Understanding water quality in sugarcane farming systems : SRDC final report BSS329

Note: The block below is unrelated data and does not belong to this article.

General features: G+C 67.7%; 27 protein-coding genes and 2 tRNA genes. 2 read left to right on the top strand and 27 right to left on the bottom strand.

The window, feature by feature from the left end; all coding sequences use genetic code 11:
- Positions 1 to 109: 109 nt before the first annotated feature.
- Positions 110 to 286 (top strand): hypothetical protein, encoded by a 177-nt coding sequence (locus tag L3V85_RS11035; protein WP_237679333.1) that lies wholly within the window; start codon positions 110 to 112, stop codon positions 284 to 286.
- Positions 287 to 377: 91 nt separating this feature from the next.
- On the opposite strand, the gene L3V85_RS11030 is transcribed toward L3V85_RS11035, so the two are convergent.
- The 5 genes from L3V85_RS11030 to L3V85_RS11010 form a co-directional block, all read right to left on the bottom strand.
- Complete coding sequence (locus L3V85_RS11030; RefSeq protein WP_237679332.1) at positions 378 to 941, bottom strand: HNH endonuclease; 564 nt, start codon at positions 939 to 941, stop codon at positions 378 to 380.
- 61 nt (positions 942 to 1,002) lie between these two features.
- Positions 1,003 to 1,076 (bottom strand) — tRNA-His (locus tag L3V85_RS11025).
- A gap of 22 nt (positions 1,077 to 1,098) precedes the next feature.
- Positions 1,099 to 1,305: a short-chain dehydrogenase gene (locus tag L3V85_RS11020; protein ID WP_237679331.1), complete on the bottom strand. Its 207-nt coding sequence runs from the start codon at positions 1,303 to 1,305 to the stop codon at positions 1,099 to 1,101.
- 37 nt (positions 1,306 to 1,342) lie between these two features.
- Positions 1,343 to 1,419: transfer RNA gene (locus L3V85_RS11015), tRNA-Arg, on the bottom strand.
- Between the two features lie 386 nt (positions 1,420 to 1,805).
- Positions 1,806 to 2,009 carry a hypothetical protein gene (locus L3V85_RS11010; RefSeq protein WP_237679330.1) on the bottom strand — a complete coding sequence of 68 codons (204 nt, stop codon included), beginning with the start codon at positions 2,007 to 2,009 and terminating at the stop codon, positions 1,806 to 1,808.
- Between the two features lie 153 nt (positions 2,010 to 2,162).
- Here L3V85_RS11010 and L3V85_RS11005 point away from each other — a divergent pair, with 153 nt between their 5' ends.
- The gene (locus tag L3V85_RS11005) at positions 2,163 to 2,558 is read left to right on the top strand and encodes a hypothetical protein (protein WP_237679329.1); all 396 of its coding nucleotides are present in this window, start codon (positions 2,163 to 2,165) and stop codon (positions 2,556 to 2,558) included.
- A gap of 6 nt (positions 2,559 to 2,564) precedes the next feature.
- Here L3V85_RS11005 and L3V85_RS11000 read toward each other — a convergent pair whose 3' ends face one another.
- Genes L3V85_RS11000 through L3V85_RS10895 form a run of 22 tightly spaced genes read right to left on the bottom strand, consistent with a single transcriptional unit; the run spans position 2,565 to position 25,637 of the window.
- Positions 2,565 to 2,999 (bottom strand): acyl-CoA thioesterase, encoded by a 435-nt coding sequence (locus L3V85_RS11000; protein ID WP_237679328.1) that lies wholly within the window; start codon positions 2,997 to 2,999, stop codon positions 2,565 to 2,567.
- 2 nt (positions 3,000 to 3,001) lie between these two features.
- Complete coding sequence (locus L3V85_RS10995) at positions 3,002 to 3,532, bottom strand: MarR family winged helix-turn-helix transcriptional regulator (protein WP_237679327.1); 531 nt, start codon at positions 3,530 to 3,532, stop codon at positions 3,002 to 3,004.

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The ‘new’ sugarcane farming system (reduced tillage, controlled traffic, legume break) has many advantages over the traditional farming system. However, the impact on water quality is not known. This project aimed to address the issue of water-use efficiency and water quality in that farming system by initially comparing it with a traditional farming system (full tillage, non-matched wheel and row spacing etc.) through effects on soil physical properties and their effect on water movement and quality. Specifically, the objectives were: Evaluate the effect of the ‘new’ sugarcane farming system on soil physical properties and the influence on water quality: Determine the N loss mechanisms for different nitrogen management systems in the ‘new’ sugarcane farming system and their impact on water quality. The first year saw an attempt to establish a soybean crop on the Burdekin trial site. That season had way-above-average rainfall and the Steering Committee felt that the results generated would not generally represent a more normal pattern of water application and water and nutrient movement. Due to these limitations, the project was varied to remove the crop after the harvest in 2011, return all plots to soybean and then follow a similar cane planting and monitoring schedule as originally proposed. This set the project back one year. Following the Welsman review, staff resignations and reprioritisation of BSES objectives and assessment of staff capabilities and capacities saw BSES withdraw from the project. However, the trial site forms the ideal basis for and will be used in another project on N mineralisation partially funded under Caring for Our Country, so the input will not be lost.